Friday, December 19, 2008

Gay for a day in Virginia

Arlington, Va. -- One might suspect that the last place to launch an undercover Gaydar operation is in the stands of the Kettler Ice Arena or Iceplex or whatever the term de jour is for a fancy ice rink. Kettler is where the Washington Capitals hold their practices and other team events, which are open to the public. Arlington is a western suburb of Washington, a place most famous for the cemetery overlooking the nation's capital lies just across the Potomac that honors the men and women who fought and died in our wars. But is also the kind of place that combines modern suburban sprawl with the "heritage" of the Old South. As-of-yet unoccupied strip centers line the roads named for either where they go (Industrial Park Drive) or a weapon favored by the Confederate sympathizers who still live there (Musket Ball Court). Every so often you can drive by Yuppie emporiums like Aveda, Trader Joes and Whole Foods, where young Democrats are staking their claim to this part of former cradle of the Confederacy by planting their preferences for organic balsamic vinegar and daring anyone to make them shop at Safeway or Sears.


And it's not just professors done grading their exams who spend their weekday mornings watching the Capitals practice -- creepy stalkers who appear not to have been in the sun for 20 years, looking to get their photo collections autographed so they can put them up on eBay; the parents who've brought their young children over from the other rink where they were taking skating lessons; and then the one fading groupie who asked a player if he would sign her body "where the sun doesn't shine." A little surprised by this unusual request (which was, thankfully, denied), I snuck a look at this woman, and noticed that, in the florescent lighting of the rink, her body cast a considerable shadow over the floor.

But by far the best represented suburban demographic at the rink was the Office Space Guy -- the Dockers clad white -- excuse me, extremely Caucasian male, stomach slightly protruding over his waistline, sporting a short sleeve or denim long sleeve shirt bearing a corporate logo (Goodyear/Gemini; Jiffy Lube; Sprint/Nextel; Verizon; and so on) of some sort and soft-soled brown shoes that reminded me of the Buster Browns my mother bought me at Alfred's Shoes when I was 6 or 7. Hanging from a belt loop or their neck was a corporate ID security card -- complete with a photo that, in one case, bore a frightening resemblance to one of those stringy meth freaks who always says, "I just wanted to know what it felt like" after he's been apprehended for killing and sodomizing a string of 7-11 clerks in rural Kentucky. And, naturally, their obsessive participation in fantasy sports leagues equips them with all the insider info they need to assess the players performance on the ice.

"Dude," says one to his friend, "Theodore looks so bad out there that I could get one past him today."

"Dude, you are so right. And, like, what is the deal with Nylander?" says his friend, who is sporting some non-linear facial hair sprouting from the moles that dotted his face like small towns on a AAA TripTik. "Is he, like, just getting worse and worse?"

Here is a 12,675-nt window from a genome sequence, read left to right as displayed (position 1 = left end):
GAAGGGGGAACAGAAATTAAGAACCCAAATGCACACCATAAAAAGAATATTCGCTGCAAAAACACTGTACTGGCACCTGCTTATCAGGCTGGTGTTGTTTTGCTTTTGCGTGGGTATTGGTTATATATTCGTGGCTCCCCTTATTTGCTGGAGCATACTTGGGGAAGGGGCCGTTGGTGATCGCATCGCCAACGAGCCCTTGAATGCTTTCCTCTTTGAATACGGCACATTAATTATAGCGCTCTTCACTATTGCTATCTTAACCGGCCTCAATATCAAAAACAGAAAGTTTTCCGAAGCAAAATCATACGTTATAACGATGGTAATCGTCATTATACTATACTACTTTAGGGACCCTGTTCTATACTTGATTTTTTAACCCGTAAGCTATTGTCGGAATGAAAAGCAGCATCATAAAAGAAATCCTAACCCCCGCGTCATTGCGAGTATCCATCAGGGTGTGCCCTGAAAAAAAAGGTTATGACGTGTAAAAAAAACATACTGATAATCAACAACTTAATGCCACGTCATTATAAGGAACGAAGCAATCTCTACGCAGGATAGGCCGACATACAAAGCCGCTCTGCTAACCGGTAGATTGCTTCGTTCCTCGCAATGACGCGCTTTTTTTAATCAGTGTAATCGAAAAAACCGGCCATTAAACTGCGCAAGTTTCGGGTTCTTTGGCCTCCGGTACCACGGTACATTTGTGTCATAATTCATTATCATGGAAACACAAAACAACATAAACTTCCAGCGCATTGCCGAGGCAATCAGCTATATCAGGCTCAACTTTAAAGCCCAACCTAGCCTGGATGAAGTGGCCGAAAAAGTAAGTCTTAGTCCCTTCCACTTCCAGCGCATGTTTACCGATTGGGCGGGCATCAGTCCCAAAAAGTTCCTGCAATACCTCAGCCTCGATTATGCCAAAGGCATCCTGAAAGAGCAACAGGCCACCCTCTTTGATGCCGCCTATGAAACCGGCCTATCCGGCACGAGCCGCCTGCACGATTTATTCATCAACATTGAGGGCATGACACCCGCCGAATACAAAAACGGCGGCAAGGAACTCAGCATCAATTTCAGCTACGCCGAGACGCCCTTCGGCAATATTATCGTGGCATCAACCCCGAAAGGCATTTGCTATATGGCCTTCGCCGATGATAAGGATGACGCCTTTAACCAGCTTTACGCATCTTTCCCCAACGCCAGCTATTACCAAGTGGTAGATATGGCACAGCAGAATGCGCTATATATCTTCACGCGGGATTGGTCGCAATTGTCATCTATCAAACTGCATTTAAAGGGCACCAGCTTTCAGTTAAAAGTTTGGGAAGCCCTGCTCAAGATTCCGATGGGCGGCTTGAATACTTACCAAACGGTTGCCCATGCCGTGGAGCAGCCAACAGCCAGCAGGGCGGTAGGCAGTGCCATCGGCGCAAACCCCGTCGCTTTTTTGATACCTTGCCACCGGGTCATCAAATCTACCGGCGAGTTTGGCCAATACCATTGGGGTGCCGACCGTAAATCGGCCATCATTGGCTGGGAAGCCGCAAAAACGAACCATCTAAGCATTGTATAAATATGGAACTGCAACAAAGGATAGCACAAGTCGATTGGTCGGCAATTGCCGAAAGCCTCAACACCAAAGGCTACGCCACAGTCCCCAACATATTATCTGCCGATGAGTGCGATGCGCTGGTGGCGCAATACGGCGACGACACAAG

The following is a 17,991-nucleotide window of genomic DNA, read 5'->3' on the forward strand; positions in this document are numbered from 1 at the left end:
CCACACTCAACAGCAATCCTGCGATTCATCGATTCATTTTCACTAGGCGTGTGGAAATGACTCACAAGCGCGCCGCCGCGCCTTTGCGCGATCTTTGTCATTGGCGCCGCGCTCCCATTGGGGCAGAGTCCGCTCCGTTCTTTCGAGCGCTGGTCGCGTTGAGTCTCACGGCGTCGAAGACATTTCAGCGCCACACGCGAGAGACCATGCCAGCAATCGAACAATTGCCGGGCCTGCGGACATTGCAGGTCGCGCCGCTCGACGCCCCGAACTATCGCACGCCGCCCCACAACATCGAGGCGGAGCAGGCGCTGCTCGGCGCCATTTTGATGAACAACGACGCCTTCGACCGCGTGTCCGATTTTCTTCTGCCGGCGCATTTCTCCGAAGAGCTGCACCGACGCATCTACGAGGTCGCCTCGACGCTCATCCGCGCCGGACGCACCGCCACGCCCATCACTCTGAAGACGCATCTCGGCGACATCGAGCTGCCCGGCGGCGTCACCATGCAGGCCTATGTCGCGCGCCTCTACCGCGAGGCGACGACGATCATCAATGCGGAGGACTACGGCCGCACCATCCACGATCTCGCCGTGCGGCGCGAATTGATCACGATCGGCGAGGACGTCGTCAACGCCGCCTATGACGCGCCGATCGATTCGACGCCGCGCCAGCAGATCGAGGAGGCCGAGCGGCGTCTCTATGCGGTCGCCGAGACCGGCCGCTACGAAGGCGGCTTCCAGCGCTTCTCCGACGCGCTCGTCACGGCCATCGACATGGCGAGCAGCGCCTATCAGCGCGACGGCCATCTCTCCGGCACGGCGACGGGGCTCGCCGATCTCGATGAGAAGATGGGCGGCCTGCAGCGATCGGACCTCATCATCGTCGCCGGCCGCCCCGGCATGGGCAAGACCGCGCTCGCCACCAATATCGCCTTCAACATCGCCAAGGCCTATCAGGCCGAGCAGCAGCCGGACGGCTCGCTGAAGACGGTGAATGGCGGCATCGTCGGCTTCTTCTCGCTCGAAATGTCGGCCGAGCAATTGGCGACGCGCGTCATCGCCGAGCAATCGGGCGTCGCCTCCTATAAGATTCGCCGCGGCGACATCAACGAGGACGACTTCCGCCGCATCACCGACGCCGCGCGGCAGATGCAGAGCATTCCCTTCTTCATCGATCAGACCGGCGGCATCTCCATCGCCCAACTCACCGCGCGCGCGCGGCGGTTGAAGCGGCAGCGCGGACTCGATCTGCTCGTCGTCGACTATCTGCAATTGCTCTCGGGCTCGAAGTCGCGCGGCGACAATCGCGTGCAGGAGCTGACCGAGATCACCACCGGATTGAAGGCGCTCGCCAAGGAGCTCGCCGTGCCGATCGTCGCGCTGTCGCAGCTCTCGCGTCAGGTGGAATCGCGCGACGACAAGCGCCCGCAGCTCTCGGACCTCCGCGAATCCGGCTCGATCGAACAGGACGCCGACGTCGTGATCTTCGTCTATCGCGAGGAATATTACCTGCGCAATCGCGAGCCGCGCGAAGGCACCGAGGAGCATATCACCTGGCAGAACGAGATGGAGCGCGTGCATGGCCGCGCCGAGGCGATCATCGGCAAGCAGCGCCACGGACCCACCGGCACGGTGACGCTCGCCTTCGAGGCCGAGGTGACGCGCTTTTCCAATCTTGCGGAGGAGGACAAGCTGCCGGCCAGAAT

"Exactly what could you get past Theodore," I think to myself. "A bad check? Stolen credit card? Your cousin passing for your new girlfriend . . . what, exactly? You could shoot five hundred pucks from five feet away, assuming you can skate, on Jose Theodore (an admittedly average NHL goalie) and he wouldn't break a sweat." But I say nothing.

I learned a long time ago that engaging morons like this doesn't do anyone any good. From 1993-2000, I had a Baltimore Orioles Sunday season ticket plan. Next to me for three of those years was a guy whose answer to everything, at least at the beginning, was this:

"Ripken should move three steps to his right. I don't know what he thinks about out there but it sure isn't baseball," he would say, and then turn his head in every direction for some sort of nodding approval from fellow Section 84 members, something that never came. Then he would brush each hand down the opposite arm, as if he were relaying the steal sign to the runner on first, tug at his Sans-a-Belt slacks, pull up his black socks and kick his right shoe into the concrete floor as if he was a horse preparing to bust out of his stall.

One day, the temptation was too much. "Why do you want Ripken to move three steps towards third base with a ground-ball pitcher like Jamie Moyer facing a dead-pull left-handed hitter like (Ken Griffey) Junior," I asked him. "If anything you want to take away the middle by moving the shortstop to second base."

"Oh, well don't you just know everything," he responded, pushing, for emphasis, his big black glasses with mismatched clip-on shades up his zinc oxide-covered nose. "I suppose the next thing you'll tell me is that you played major league baseball."

"Acutally," I told him, "I was drafted by the Orioles out of high school, two years after Ripken. They wanted me to start in Class A, but I told them I wasn't about to ride the buses after batting .674 my senior year. I thought I was ready for the majors right then and there. Use me or lose me, I said. Edward Bennett Williams looked at me like I was crazy. I told him to fuck off right to his face. No shit."

He looked at my friend, who had leaned back in his seat to give this guy the "you're-in-over-your-head-stop-right-now-look." He snorted, looked straight ahead, and never again mentioned that Ripken should move three steps towards third base for the next 2 1/2 years.

But temptation got the best of me when I overheard the conversation behind me sitting at the Arlington rink earlier week.